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Importance of certifications

Discussion in 'Employment & Jobs' started by Reg Hickey, May 9, 2007.

  1. Reg Hickey

    Reg Hickey New Member

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    Apologies if this has been covered before, but I was wondering how important certifications are in advancing your career?

    As a non-IT guy, I would have thought that experience is by far the most important factor for any prospective employer, and that has been backed up by everything I've seen and read so far.

    But certs seem to be important too. A lot of you experienced guys on this site seem to have a few of them - how important have they been in your careers? Can you get where you need to go without them if you have enough hands-on experience? Are they absolutely necessary, or is it just that they will get you there years faster?

    Really, when you boil it all down, I am asking how much respect employers give to certifications. For those with experience, how different would you look in the eyes of employers with your experience and certs, compared with roughly the same experience but no certs?

    I assume that the level of respect will depend on the certification we are talking about - I am thinking mainly of Microsoft (eg. MCSE, MCSA), Cisco (eg. CCNA, CCNP) and entry-level (eg. A+) certs here.

    Any thoughts / comments / links would be greatly appreciated.

    Thanks!
     
  2. JonnyMX

    JonnyMX Petabyte Poster

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    As an employer, certs are one of the first things I glance at on a CV before I throw it in the bin.

    That doesn't mean that I make a decision based purely on this information, but it gives me the ability to benchmark a person to an extent.

    No certs - usually means no IT experience and may indicate that they haven't done their homework on the industry.

    Too many certs - braindumper? Especially if it isn't linked to an IT career. Why is someone with an MCSE, CCNP applying for a junior IT role? What's wrong with them?

    Dodgy mixture of certs - MCSE + MCSD. What are you? Engineer or developer?


    In short, certs can impress if you can back them up with actual ability, but beware of overdoing it. A cert isn't a passport for a job and I'm more likely to bin someone for being overqualified that for being at the bottom and moving in the right direction.

    But then, I'm a b@stard.

    :twisted:
     
    Certifications: MCT, MCTS, i-Net+, CIW CI, Prince2, MSP, MCSD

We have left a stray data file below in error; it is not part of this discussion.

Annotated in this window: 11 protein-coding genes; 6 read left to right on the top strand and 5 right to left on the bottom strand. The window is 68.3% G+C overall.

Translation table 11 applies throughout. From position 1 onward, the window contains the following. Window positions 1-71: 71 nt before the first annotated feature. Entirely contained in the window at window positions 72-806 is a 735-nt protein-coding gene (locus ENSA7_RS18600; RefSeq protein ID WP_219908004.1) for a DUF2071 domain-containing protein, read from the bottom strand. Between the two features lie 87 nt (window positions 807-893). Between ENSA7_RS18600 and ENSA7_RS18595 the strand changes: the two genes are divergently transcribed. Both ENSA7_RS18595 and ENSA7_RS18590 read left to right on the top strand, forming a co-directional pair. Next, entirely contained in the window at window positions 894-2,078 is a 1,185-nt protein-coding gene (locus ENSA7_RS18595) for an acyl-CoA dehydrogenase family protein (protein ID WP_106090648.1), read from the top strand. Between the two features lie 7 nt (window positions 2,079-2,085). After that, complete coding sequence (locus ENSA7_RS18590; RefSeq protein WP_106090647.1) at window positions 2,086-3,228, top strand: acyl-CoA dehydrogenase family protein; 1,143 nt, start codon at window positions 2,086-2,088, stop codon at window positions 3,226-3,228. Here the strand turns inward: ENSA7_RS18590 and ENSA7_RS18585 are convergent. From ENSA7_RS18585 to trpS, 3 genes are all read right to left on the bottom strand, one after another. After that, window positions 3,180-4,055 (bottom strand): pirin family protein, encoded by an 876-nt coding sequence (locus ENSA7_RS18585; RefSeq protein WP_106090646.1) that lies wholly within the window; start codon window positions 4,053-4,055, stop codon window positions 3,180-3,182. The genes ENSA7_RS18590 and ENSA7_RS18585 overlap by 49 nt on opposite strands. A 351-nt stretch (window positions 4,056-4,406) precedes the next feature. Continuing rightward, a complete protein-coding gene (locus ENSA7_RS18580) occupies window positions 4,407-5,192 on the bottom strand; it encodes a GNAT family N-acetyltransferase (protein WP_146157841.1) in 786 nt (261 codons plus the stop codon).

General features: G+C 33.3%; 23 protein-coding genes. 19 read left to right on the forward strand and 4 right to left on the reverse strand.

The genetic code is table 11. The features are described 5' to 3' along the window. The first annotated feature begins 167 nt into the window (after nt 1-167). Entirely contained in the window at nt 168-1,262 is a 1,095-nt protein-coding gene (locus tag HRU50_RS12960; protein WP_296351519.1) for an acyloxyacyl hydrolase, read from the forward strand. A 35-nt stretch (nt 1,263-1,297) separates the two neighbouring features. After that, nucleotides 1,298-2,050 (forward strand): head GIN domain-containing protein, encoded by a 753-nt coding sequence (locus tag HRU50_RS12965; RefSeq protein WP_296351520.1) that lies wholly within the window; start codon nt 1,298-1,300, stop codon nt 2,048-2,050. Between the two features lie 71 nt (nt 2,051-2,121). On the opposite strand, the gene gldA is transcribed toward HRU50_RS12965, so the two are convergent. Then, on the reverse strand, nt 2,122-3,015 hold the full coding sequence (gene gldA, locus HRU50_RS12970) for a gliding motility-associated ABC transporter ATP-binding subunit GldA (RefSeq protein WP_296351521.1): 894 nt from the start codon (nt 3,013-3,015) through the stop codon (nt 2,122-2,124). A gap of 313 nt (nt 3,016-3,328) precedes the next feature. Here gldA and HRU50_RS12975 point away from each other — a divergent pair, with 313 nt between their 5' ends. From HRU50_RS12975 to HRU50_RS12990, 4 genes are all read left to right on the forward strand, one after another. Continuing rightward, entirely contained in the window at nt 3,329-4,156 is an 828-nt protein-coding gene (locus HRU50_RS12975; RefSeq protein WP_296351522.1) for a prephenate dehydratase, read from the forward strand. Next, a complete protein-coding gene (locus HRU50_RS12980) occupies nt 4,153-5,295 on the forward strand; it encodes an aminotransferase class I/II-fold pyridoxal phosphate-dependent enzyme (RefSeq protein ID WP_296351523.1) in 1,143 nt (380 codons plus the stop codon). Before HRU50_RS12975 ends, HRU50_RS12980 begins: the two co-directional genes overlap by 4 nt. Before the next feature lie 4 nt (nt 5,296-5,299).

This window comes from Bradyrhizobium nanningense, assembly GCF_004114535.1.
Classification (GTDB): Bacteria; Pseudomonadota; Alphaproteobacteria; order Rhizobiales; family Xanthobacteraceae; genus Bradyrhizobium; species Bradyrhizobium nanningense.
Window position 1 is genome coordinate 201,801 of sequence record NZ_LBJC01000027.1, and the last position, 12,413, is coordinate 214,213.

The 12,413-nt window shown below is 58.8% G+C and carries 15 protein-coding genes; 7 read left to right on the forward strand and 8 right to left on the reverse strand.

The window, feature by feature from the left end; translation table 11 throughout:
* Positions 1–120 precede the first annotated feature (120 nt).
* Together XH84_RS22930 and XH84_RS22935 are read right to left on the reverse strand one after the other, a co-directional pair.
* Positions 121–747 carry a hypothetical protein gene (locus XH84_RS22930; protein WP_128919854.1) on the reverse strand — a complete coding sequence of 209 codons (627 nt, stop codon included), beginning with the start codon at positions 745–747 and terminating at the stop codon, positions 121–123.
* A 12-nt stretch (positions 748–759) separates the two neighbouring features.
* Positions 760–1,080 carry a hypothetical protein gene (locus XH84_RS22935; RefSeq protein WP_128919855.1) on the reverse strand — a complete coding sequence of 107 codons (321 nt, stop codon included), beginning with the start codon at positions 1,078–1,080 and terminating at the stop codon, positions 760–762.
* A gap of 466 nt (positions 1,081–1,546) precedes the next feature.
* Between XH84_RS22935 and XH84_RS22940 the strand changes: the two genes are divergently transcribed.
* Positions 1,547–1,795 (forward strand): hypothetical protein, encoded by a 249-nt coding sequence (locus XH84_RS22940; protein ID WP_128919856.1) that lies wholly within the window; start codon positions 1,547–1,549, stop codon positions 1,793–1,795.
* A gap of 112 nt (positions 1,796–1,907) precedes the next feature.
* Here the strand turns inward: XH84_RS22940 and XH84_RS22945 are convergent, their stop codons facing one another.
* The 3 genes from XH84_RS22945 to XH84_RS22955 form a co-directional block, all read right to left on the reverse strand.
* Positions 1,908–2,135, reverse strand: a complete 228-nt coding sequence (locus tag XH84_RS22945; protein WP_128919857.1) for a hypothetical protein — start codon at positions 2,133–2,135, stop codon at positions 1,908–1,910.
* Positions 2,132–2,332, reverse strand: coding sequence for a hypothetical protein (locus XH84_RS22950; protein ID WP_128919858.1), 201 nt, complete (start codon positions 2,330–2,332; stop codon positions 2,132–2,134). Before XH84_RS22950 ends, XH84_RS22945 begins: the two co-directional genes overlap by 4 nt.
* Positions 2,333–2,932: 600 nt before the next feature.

3. nicolinux

    nicolinux Byte Poster

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    Maybe some mcse, working in a small company, would not mind
    start from junior sysadm in a big company.
    Or maybe that happens just in Italy.
    Or maybe that is just my own case. I am studying hard for my mcse, and i am learning a lot of course.
    The project would be to leave my small it company and have a try in a big one. Even if i have to start from scratch.
    Nico
     
    Certifications: mcse win2k3, mcts x4. mcitp enterprise admin
    WIP: 70-680
  4. Crito

    Crito Banned

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    Experience is what matters, once you get past HR and actually get a technical interview. To get to that point, though, you have to impress people with communications and english degrees who get confused if you don't send them a Word doc -- I used to send my resume attached as an HTML doc thinking that should be even easier, as only a web browser is required and most email clients will display it in-line... every single recruiter replied asking for it in Word format instead. :rolleyes:

    Anyways, it's kind of like having a Ph.D after your name: you could still be full of cr@p but at least someone will listen to you. Without certs or an advanced degree you could discover a unified theory that explains everything and nobody would notice. :ohmy
     
    Certifications: A few
    WIP: none
  5. tripwire45
    Honorary Member

    tripwire45 Zettabyte Poster

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    Three-legged structure with experience being the lead leg:

    Experience
    Education
    Certifications